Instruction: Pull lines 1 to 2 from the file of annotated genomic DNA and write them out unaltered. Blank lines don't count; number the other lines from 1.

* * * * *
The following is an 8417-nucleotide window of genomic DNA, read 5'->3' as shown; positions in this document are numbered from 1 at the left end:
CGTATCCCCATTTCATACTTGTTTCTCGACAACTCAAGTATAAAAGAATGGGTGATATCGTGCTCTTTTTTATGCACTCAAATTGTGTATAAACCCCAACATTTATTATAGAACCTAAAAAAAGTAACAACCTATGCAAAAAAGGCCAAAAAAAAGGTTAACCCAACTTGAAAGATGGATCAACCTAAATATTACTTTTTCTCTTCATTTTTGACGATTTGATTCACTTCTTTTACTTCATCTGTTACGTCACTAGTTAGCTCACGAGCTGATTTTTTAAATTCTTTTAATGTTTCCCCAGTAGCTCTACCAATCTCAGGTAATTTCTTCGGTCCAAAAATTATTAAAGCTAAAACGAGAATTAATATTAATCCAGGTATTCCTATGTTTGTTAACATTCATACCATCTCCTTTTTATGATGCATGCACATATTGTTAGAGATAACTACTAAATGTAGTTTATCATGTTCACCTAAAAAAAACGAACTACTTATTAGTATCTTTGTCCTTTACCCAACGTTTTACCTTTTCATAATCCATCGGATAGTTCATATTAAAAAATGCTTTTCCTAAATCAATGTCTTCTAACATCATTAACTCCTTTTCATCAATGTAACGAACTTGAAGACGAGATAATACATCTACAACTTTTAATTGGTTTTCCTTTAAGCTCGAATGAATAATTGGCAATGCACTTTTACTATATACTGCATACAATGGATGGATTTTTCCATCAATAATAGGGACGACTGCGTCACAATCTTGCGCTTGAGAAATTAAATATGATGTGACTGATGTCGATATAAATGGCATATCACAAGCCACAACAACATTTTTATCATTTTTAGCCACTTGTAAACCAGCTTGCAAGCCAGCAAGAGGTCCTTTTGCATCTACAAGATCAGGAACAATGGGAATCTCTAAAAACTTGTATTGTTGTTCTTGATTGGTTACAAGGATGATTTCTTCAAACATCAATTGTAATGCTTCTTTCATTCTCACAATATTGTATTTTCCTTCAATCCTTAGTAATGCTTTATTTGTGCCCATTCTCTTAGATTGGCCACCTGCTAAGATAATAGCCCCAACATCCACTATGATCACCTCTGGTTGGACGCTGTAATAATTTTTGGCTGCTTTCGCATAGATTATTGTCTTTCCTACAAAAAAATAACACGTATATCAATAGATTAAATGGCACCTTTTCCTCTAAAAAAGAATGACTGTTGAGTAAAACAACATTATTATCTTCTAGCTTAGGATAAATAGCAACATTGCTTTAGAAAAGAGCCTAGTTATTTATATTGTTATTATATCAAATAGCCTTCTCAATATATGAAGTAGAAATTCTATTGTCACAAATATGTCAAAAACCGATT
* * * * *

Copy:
The following is an 8417-nucleotide window of genomic DNA, read 5'->3' as shown; positions in this document are numbered from 1 at the left end:
CGTATCCCCATTTCATACTTGTTTCTCGACAACTCAAGTATAAAAGAATGGGTGATATCGTGCTCTTTTTTATGCACTCAAATTGTGTATAAACCCCAACATTTATTATAGAACCTAAAAAAAGTAACAACCTATGCAAAAAAGGCCAAAAAAAAGGTTAACCCAACTTGAAAGATGGATCAACCTAAATATTACTTTTTCTCTTCATTTTTGACGATTTGATTCACTTCTTTTACTTCATCTGTTACGTCACTAGTTAGCTCACGAGCTGATTTTTTAAATTCTTTTAATGTTTCCCCAGTAGCTCTACCAATCTCAGGTAATTTCTTCGGTCCAAAAATTATTAAAGCTAAAACGAGAATTAATATTAATCCAGGTATTCCTATGTTTGTTAACATTCATACCATCTCCTTTTTATGATGCATGCACATATTGTTAGAGATAACTACTAAATGTAGTTTATCATGTTCACCTAAAAAAAACGAACTACTTATTAGTATCTTTGTCCTTTACCCAACGTTTTACCTTTTCATAATCCATCGGATAGTTCATATTAAAAAATGCTTTTCCTAAATCAATGTCTTCTAACATCATTAACTCCTTTTCATCAATGTAACGAACTTGAAGACGAGATAATACATCTACAACTTTTAATTGGTTTTCCTTTAAGCTCGAATGAATAATTGGCAATGCACTTTTACTATATACTGCATACAATGGATGGATTTTTCCATCAATAATAGGGACGACTGCGTCACAATCTTGCGCTTGAGAAATTAAATATGATGTGACTGATGTCGATATAAATGGCATATCACAAGCCACAACAACATTTTTATCATTTTTAGCCACTTGTAAACCAGCTTGCAAGCCAGCAAGAGGTCCTTTTGCATCTACAAGATCAGGAACAATGGGAATCTCTAAAAACTTGTATTGTTGTTCTTGATTGGTTACAAGGATGATTTCTTCAAACATCAATTGTAATGCTTCTTTCATTCTCACAATATTGTATTTTCCTTCAATCCTTAGTAATGCTTTATTTGTGCCCATTCTCTTAGATTGGCCACCTGCTAAGATAATAGCCCCAACATCCACTATGATCACCTCTGGTTGGACGCTGTAATAATTTTTGGCTGCTTTCGCATAGATTATTGTCTTTCCTACAAAAAAATAACACGTATATCAATAGATTAAATGGCACCTTTTCCTCTAAAAAAGAATGACTGTTGAGTAAAACAACATTATTATCTTCTAGCTTAGGATAAATAGCAACATTGCTTTAGAAAAGAGCCTAGTTATTTATATTGTTATTATATCAAATAGCCTTCTCAATATATGAAGTAGAAATTCTATTGTCACAAATATGTCAAAAACCGATT